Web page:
| Gregory BATESON  |


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 "It is to the Riddle of the Sphinx that I have devoted fifty years of professional life as an anthropologist. It is of first-class importance that our answer to the Riddle of the Sphinx should be in step with how we conduct our civilisation, and this should in turn be in step with the actual workings of living systems.

A major difficulty is that the answer to the Riddle of the Sphinx is partly a product of the answers that we already have given to the riddle in its various forms. Kurt Vonnegut gives us wary advice - that we should be careful what we pretend because we become what we pretend. And something like that, some sort of self-fulfilment, occurs in all organisations and human cultures. What people presume to be ‘human’ is what they will build in as premises of their social arrangements, and what they build in is sure to be learned, is sure to become a part of the character of those who participate.

And along with this self-validation of our answers, there goes something still more serious - namely, that any answer which we promote, as it becomes partly true through our promoting of it, becomes partly irreversible. There is a lag in these affairs."

Gregory Bateson - Innocence & Experience. 1987 - p.178 



Gregory Bateson [1904 - 1980] - Anthropologist, Social Scientist, Cyberneticist - known as Gregory - was one of the most important social scientists of this century. Strongly opposing those scientists who attempted to ‘reduce’ everything to mere matter, he was intent upon the task of re-introducing ‘Mind’ back into the scientific equations - writing two famous books Steps to an Ecology of Mind, and Mind & Nature as part of this task. From his point of view Mind is a constituent part of ‘material reality’ and it is thus nonsensical to try to split mind from matter. Before being championed by the counter-culture of the 1960’s Bateson had been busy in the 20’s and 30’s as an anthropologist in Bali, and in helping to found the science of cybernetics among many other things. Adopted by many thinkers in the anti-psychiatry movement because he provided a model and a new epistemology for developing a novel understanding of human madness, and also for his invention of the theory of the double bind.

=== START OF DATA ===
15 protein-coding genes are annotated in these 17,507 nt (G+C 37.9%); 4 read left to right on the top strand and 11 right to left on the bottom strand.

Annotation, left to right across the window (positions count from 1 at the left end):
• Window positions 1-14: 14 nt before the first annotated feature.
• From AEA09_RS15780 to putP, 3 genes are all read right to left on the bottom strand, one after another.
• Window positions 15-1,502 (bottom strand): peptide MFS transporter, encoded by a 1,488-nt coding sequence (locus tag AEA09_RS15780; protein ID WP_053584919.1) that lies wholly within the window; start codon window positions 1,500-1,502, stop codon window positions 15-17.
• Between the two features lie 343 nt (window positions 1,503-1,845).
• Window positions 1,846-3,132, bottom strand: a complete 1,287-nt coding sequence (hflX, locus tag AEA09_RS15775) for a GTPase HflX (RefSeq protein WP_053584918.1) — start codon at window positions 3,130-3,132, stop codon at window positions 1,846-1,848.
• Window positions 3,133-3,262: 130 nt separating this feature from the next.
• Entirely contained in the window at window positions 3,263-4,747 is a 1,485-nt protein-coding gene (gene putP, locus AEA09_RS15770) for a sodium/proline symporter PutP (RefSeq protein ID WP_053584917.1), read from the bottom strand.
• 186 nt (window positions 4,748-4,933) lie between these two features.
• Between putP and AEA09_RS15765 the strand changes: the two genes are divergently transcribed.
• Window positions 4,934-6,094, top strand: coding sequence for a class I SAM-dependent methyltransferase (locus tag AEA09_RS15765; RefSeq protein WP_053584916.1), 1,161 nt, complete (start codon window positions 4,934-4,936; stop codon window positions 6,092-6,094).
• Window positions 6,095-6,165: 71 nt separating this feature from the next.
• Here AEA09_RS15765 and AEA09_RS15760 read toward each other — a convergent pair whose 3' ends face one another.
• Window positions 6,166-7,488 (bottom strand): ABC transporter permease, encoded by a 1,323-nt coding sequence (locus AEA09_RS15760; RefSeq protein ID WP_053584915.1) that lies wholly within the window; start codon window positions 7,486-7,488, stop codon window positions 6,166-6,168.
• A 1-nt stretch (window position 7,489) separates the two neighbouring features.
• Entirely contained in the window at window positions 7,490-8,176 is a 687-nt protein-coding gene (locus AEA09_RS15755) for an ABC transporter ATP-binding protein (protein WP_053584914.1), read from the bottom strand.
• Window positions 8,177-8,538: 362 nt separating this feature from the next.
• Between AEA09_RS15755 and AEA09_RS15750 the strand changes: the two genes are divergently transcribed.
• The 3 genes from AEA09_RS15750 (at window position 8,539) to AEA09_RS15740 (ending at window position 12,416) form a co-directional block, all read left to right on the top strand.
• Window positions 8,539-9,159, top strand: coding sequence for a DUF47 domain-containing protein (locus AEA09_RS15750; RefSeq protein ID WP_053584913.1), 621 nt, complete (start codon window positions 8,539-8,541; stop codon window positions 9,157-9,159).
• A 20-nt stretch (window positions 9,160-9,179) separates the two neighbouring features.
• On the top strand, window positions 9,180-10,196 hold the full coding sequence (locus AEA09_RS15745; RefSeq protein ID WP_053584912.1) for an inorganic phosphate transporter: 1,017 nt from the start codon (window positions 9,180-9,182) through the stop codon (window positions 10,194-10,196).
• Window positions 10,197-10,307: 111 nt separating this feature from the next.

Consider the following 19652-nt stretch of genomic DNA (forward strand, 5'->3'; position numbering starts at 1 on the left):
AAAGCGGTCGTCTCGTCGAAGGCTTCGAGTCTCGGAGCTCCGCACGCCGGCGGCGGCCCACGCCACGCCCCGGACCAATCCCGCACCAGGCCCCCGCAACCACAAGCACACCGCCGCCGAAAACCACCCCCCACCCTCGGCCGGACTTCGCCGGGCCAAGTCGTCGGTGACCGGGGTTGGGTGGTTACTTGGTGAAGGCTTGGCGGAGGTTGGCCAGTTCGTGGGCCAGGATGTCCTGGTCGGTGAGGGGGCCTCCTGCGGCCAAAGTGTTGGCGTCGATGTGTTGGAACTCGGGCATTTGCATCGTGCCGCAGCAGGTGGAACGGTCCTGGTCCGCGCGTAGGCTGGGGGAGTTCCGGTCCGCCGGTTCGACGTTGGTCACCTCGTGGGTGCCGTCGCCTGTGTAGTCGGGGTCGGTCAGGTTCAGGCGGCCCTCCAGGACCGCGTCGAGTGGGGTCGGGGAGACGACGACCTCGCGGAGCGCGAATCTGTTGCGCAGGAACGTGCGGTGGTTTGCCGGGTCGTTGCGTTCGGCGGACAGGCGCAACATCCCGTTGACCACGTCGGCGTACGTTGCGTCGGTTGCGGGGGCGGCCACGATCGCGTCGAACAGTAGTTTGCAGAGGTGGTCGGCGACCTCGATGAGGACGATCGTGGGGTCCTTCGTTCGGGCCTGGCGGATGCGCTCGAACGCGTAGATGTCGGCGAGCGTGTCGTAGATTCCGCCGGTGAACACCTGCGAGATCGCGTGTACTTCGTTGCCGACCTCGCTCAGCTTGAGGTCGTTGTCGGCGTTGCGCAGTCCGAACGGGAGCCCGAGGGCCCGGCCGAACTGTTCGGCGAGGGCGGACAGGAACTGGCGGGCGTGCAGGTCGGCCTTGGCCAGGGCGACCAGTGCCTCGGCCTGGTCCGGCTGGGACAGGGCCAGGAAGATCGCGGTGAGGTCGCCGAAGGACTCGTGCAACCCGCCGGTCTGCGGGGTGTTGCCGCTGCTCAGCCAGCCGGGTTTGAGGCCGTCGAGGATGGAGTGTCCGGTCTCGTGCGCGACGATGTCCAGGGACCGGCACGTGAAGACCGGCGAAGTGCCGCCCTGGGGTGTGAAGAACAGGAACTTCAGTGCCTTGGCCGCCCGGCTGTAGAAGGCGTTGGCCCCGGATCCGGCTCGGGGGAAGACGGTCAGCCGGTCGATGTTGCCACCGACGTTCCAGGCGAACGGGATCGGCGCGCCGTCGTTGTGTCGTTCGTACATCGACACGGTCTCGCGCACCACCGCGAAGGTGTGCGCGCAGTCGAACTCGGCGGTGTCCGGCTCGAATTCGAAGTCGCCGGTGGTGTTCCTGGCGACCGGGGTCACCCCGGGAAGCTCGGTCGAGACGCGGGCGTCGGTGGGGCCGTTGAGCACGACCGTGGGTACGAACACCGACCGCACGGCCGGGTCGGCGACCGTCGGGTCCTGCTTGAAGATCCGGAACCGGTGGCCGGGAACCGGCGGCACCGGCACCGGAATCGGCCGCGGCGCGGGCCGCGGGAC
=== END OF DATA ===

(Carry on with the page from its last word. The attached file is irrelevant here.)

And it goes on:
He helped to elaborate the science of cybernetics with colleagues Warren McCulloch, Gordon Pask, Ross Ashby, Heinz von Foerster, Norbert Wiener, etc. He inspired several different models and approaches in the area of psychotherapy, notably that of the MRI Interactional school of Weakland, Jackson, and Watzlawick, and many other later schools of family therapy [including that of the Milan school of Palazzoli], and he directly influenced family therapists such as Brad Keeney, Tom Andersen, Lynn Hoffman and many others.  



Chapters II and III of Gregory Bateson's and Mary Catherine Bateson's ANGELS FEAR  [01.23.00]

Chapters II and III of Gregory Bateson's MIND AND NATURE [01.03.00]

NEW FOREWORD to STEPS TO AN ECOLOGY OF MIND by Mary Catherine Bateson [10.11.99]

An interview with Anatol Holt   by Vincent Kenny [08.06.99]

Towards an Ecology of Conversation by Vincent Kenny [03.20.99]

Mind / Body Dualism Conference Invitational Paper by Gregory Bateson [9.28.98]

Gregory Bateson's Notion of the Sacred - What can it Tell Us about Living Constructively? by Vincent Kenny [12.24.97]

Allegory by Gregory Bateson [9.22.97]

Number is Different from Quantity by Gregory Bateson [9.18.97]

They Threw God Out Of The Garden Letters from Gregory Bateson to Philip Wylie and Warren McCulloch [9.13.97]

For God's Sake, Margaret Conversation between Gregory Bateson and Margaret Mead [9.09.97]

Six Days Of Dying - by Mary Catherine Bateson

Personal Snapshots from Old Hawaii Memories of Bateson, Dolphins & Aloha shirts


Links to find out more about Bateson's approach



Gregory Bateson [1973]. Steps to an Ecology of Mind. Paladin Books.

Gregory Bateson [1980]. Mind and Nature - A Necessary Unity. Bantam Books.

Gregory Bateson & Mary Catherine Bateson [1987]. Angels Fear - Towards an Epistemology of the Sacred. Macmillan Publishing Co. New York.

Gregory Bateson [1991]. A Sacred Unity - Further Steps to an Ecology of Mind. HarperCollinsPublishers.

Mary Catherine Bateson [1972/1991]. Our Own Metaphor - A personal account of a conference on the effects of conscious purpose on human adaptation. Smithsonian Institution Press. Washington & London.


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